S-BPPV  80  12  0.0 (0.0–12.0)  2.0 (0.0–12.0)  0.0 (0.0–6.0)  0.290 
O-BPPV  54  0.0 (0.0–10.0)  2.0 (0.0–11.0)  0.0 (0.0–7.0)  0.323 
Table 2d.

Evaluation at 1 year.

  N  Missing value  DHI-SWhole group  DHI-SSham manoeuvre group (n=68)  DHI-SEpley manoeuvre group (n=66)  P value 
  134  22  0.0 (0.0–2.5)  0.0 (0.0–4.0)  0.0 (0.0–2.0)  0.506 
By sex
Male  32  0.0 (0.0–4.0)  0.0 (0.0–3.5)  0.0 (0.0–7.0)  0.926 
Female  102  15  0.0 (0.0–2.0)  0.0 (0.0–4.0)  0.0 (0.0–0.5)  0.520 
By nystagmus
S-BPPV  80  13  0.0 (0.0–4.0)  0.0 (0.0–5.5)  0.0 (0.0–2.0)  0.472 
O-BPPV  54  0.0 (0.0–0.0)  0.0 (0.0–0.0)  0.0 (0.0–0.0)  0.899 

Patient-perceived disability during the follow-up period (week, month, year) was not influenced by a history of anxiety or depression or treatment with anxiolytics. The final multivariate model (the model with the best performance according to the AIC) showed that variations in DHI-S scores were explained by treatment group, baseline DHI-S score, follow-up (time point), and interaction between DHI-S score and time (all other interactions and effects did not provide enough likelihood to the model). Baseline DHI-S score was positively associated with DHI-S score during follow-up, with an initial marginal effect of 0.37 at week 1. The respective effects at 1 month and 1 year were 0.3 and 0.32 (significant decrease). According to the selection process, the interaction treatment×time did not provide the model with sufficient predictive accuracy for these coefficients to be retained. In the final model thus, the treatment effect did not vary significantly over time, showing a stable marginal effect of −2.03 (−4.59, −0.06) points (Table 3). The expected DHI values estimated by the multivariate model in Table 3 are shown in Fig. 2 according to the different exposure characteristics.

Table 3.

Multivariate mixed-effects regression.

  Marginal effect (95% CI)  P value 
(Intercept)  −1.05 (−3.72 to 1.76)  0.518 
Treatment group     
Sham group  (reference)   
Epley manoeuvre group  −2.03 (−4.59 to −0.06)  0.045 
Baseline DHI-S score  0.37 (0.27–0.53)  <0.001 
Follow-up     
Week  (reference)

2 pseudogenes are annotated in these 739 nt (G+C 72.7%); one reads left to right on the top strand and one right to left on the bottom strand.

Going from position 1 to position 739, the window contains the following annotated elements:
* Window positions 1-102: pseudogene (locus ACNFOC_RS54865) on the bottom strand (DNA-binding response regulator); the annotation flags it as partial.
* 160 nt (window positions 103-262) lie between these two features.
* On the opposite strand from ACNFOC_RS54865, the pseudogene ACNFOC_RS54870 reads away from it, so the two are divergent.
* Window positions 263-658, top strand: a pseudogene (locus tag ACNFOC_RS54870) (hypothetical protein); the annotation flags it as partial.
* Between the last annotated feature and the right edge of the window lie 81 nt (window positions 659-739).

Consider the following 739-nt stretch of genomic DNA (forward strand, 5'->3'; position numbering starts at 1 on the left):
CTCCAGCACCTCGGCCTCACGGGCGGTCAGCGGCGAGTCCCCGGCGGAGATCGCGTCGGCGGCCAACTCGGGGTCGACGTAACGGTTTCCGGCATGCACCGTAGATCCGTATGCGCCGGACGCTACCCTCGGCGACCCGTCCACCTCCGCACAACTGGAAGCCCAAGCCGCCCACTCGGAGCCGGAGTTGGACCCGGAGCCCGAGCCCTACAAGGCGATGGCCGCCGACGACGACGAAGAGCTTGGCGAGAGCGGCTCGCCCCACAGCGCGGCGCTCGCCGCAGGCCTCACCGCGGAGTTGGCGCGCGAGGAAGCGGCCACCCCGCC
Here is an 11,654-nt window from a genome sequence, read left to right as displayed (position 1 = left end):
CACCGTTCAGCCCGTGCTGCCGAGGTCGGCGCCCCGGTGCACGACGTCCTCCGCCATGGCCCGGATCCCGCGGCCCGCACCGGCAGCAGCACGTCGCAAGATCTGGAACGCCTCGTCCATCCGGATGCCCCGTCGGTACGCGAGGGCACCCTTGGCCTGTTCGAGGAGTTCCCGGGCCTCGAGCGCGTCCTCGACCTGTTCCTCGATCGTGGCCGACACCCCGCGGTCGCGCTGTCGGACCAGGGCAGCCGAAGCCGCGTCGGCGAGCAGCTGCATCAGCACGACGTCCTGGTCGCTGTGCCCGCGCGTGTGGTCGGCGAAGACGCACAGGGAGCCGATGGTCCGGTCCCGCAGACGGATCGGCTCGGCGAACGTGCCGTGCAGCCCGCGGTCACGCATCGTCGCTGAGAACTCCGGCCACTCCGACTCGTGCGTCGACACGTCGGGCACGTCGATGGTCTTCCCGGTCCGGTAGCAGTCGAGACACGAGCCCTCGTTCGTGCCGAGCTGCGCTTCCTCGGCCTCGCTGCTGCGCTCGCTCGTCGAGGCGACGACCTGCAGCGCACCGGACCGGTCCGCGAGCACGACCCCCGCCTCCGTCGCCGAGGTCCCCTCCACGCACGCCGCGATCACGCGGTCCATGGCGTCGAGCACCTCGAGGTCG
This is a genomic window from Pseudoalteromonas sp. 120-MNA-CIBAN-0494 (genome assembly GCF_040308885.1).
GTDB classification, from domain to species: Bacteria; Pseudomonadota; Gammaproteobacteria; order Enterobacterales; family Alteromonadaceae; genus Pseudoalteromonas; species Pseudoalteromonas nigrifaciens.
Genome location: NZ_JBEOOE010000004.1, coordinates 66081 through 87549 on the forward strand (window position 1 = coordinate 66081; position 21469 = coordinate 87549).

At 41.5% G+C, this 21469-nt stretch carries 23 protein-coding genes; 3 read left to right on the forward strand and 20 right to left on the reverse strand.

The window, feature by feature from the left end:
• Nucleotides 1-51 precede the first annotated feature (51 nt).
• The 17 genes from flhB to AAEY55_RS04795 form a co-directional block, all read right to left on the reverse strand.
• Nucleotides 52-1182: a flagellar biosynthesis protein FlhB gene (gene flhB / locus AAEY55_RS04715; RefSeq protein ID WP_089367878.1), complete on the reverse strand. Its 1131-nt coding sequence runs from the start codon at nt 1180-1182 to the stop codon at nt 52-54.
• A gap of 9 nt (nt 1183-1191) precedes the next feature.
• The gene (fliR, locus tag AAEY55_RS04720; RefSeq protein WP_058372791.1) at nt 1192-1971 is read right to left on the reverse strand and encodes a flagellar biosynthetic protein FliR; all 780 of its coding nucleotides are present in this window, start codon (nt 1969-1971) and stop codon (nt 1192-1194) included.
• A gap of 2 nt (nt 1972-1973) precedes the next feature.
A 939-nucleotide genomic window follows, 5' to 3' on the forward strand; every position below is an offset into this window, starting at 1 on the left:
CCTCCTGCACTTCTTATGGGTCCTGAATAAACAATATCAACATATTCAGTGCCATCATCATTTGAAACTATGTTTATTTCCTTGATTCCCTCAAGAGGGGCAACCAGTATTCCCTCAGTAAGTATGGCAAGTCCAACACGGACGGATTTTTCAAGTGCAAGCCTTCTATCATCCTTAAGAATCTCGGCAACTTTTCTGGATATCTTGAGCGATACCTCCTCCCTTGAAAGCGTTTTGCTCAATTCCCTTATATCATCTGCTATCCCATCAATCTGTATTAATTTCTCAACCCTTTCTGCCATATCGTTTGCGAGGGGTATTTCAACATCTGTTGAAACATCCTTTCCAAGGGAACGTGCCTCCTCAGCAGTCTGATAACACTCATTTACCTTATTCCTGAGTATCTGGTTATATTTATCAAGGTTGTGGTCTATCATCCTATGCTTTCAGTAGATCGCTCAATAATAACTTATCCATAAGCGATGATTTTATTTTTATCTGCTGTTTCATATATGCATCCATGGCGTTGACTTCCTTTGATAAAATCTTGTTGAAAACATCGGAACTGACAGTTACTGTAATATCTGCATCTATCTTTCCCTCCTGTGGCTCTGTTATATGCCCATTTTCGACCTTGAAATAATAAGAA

Month  −3.09 (−6.74 to 0.17)  0.130 
Year  −1.26 (−5.62 to 2.61)  0.558 
Nystagmus at baseline  1.78 (−0.37 to 4.18)  0.185 
Nystagmus at baseline follow-up     
Baseline nystagmus after 1 month  −1.68 (−5.12 to 1.25)  0.328 
Baseline nystagmus after 1 year  −3.95 (−9.01 to −0.02)  0.039 
Baseline DHI-S score Follow-up     
Baseline DHI-S after 1 month  −0.03 (−0.20 to 0.14)  0.775 
Baseline DHI-S after 1 year  −0.32 (−0.54 to −0.09)  0.003 

Final model built following stepwise backward selection of variables using the Akaike Information Criterion from an initial model featuring treatment adjusted for follow-up, baseline DHI-S score, sex, nystagmus at baseline, and three-way interactions between these factors and treatment and follow-up. DHI-S: Dizziness Handicap Inventory – screening version.

Figure 2.

Expected values from Table 3 estimated by the Tobit model with the best predictive accuracy according to treatment received (Epley manoeuvre [interv] vs sham manoeuvre [control]). Base DHI: baseline Dizziness Handicap Inventory – screening version score.

(0.26MB).
DiscussionSummary

Patients’ perceptions of pc-BPPV-associated disability assessed by the DHI-S improved after treatment with a single EM performed by GPs, with a significant difference in DHI-S scores of −2.03 points compared with the sham group over the follow-up period; no significant variations were observed during this period.

Although the difference of −2.03 points was significant, it may not have been clinically relevant, as the minimal detectable difference for the long version of the DHI is 17.68 points in the 0–100 theoretical range.31 Our results should, therefore, be interpreted with caution and it is important to consider the theoretical score ranges of the different versions of the DHI. We might also have observed greater differences if we had treated certain patients with more than one EM (the recommended number is up to four).32

The median age of the patients in our series is similar to that observed in other studies at specialised clinics16,31 and primary care practices.23

Also supporting previous findings,2,20,33,34 women outnumbered men in our study, which is consistent with the higher prevalence of pc-BPPV in women.35–38 No significant differences between men and women were found in terms of response to the EM during follow-up, even though baseline DHI-S scores were higher among women. Sex was not a significant factor in the multivariate model. Pereira et al.20 also reported similar responses to the EM in men and women.

Baseline patient perceptions of disability in our series (median DHI-S score, 16) were similar to those reported by Ardıç et al.14 (mean, 16.4±0.71), but better than those reported by patients treated at a specialised clinic (mean±SD, 19.79±10.14)16 and patients aged over 60 years21 (mean, 17.19±SD 9.06). One possible explanation for the better scores in our series is that the patients were diagnosed and treated in primary care, avoiding the delays associated with referral to a specialist. Their younger age may also have played a part.

A high proportion of patients in our series had anxiety or depression. It is not uncommon for patients with BPPV to experience psychiatric-psychosomatic disorders such as depression or anxiety.39 Anxiety disorders, in fact, have been found to be 2.17 times (95% CI, 1.63–2.90, P<0.001) more common in patients with BPPV than in controls following adjustment for age, sex, and comorbidities.38

The main strength of our study is that it was conducted under typical conditions encountered in primary care practices, which is where most patients with BPPV are seen.